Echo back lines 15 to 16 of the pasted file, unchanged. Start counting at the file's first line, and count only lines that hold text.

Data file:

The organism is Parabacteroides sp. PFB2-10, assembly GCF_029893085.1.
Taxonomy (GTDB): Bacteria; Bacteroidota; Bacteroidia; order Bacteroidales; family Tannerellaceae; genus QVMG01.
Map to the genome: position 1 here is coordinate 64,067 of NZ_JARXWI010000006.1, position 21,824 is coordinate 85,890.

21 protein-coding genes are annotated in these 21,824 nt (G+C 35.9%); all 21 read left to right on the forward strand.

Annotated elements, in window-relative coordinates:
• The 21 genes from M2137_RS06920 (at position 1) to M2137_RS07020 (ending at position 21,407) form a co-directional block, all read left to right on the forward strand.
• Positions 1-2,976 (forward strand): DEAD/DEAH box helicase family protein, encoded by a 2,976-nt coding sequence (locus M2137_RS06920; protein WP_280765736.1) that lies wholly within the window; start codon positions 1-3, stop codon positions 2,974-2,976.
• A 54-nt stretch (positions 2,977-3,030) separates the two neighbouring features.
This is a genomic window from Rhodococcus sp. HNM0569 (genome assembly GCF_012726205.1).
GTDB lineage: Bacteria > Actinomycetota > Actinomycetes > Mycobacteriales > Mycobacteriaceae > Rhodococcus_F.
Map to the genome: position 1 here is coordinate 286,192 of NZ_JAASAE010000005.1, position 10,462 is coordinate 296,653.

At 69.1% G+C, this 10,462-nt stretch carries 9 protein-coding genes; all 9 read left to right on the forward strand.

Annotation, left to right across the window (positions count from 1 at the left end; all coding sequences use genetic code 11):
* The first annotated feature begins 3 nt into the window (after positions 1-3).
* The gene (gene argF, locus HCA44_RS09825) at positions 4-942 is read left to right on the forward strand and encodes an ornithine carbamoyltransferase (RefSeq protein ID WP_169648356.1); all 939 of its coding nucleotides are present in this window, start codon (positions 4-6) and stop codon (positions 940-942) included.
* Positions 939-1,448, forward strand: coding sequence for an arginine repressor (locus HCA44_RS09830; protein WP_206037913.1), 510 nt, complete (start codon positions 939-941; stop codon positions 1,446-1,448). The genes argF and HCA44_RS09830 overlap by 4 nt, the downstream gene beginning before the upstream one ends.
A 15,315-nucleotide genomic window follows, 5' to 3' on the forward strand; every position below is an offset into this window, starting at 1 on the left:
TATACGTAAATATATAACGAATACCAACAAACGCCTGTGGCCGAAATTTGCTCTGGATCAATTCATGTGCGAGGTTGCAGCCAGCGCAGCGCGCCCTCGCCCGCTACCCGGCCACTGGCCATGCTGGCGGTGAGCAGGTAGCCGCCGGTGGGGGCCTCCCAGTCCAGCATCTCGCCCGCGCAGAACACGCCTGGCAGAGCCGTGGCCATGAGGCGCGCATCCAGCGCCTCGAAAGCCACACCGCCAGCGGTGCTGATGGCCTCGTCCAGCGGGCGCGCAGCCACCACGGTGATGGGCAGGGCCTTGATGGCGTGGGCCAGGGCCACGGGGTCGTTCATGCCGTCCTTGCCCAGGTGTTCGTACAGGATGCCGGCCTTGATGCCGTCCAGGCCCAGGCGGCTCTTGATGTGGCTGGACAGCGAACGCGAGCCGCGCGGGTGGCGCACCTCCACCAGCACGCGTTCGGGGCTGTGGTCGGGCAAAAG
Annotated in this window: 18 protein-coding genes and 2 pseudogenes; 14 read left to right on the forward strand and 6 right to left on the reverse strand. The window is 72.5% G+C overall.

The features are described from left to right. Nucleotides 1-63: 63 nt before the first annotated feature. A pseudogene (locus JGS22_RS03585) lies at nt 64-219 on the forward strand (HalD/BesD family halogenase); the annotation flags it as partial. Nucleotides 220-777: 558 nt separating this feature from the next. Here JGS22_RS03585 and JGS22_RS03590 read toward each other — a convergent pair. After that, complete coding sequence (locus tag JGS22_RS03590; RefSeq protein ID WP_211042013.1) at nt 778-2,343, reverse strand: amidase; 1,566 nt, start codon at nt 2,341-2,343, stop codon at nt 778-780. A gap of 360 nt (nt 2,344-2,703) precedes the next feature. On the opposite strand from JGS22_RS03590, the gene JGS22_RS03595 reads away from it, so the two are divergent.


* The gene (gene argF, locus HCA44_RS09825) at positions 4-942 is read left to right on the forward strand and encodes an ornithine carbamoyltransferase (RefSeq protein ID WP_169648356.1); all 939 of its coding nucleotides are present in this window, start codon (positions 4-6) and stop codon (positions 940-942) included.
* Positions 939-1,448, forward strand: coding sequence for an arginine repressor (locus HCA44_RS09830; protein WP_206037913.1), 510 nt, complete (start codon positions 939-941; stop codon positions 1,446-1,448). The genes argF and HCA44_RS09830 overlap by 4 nt, the downstream gene beginning before the upstream one ends.